Last night I finished gobbling up Kate Ross’s Cut to the Quick, the first Julian Kestrel mystery.  And you bet I’ll be grabbing next one as soon as I manage to clear a few other things off my to-read shelf.  I should really say shelves, because now I have one at home and one at work, and I’m constantly surprised to see what’s on each shelf.  Anyway, Julian Kestrel – the perfect combination of character-driven mystery (although the plot wasn’t too shabby), period setting, snark, and the occasional moving, touching moment.  Quite nicely told, and it came recommended by the ever-reliable Bookshelves of Doom.  I love the line that Leila quotes:

“You’re cynical.  I thought you would be.  Can you sneer?”

“With terrifying effect.”

And there were a few other good ones that I forgot to write down as I gobbled.

At the moment I’m listening to the second volume of the Octavian Nothing books in the car – the reading is excellent, as was the first volume, but I’m in that claustrophobic, mad with inaction section in the middle where nothing seems to happen and they’re living off half-rations of salted pork gone bad.  I love rereading because you notice new things each time, and listening to these books brings out qualities of the language that you don’t necessarily notice on the page, but it’s not a fun, easy listen.  After this, I have a few audiobooks lined up – the third Mistress of the Art of Death book, Grave Goods, which I’ve been looking forward to, and then the new Richard Peck, A Season of Gifts, and then Gayle Forman’s If I Stay, which is on this year’s list for the Mock Printz.  It looks like a tearjerker, and I had quite a run of tearjerkers earlier in the year, so I’d been staying away from it, but I’ve got until January.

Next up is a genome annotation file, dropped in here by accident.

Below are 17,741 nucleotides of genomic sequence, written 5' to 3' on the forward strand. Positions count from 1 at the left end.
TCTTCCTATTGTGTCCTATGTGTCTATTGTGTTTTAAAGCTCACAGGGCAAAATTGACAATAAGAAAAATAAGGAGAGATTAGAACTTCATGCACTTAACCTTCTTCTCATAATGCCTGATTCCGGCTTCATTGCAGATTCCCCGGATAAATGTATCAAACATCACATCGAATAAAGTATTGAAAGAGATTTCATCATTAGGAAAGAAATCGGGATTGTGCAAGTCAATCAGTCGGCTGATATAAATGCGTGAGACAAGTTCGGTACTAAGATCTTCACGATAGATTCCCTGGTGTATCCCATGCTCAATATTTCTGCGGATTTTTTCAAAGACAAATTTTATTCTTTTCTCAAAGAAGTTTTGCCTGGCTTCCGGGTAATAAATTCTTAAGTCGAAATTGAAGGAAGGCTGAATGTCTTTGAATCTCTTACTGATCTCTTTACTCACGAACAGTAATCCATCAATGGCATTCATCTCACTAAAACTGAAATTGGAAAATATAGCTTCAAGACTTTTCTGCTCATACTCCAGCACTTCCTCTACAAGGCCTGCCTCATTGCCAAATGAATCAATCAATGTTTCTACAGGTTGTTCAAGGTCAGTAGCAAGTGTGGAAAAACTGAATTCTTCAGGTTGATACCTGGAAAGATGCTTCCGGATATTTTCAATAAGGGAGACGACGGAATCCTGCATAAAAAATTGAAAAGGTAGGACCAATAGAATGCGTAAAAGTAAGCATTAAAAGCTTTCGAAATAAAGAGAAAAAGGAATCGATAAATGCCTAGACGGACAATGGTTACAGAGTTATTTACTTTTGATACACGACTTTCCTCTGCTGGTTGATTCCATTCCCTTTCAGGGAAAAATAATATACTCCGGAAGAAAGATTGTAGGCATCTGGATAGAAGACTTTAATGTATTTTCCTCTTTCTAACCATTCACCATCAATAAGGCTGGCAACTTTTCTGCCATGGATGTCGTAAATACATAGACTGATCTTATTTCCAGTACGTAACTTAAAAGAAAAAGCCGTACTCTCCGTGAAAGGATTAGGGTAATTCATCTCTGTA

I picked up Frances Hardinge’s The Lost Conspiracy last night, and I’m just getting hooked – I’ve heard such good things about it, plus I enjoyed her earlier books.  I’m kind of hooked by Nick Harkaway’s The Gone-Away World, which is full of fascinating characters and digressions into the past, to the extent that the present-day plot has been completely forgotten.  It’s absorbing when I pick it up, but it demands a fair degree of focus in order to relish the language and soak it all up, so I keep putting it down in favor of slightly easier, more plot-driven things.  I will get back to it, though.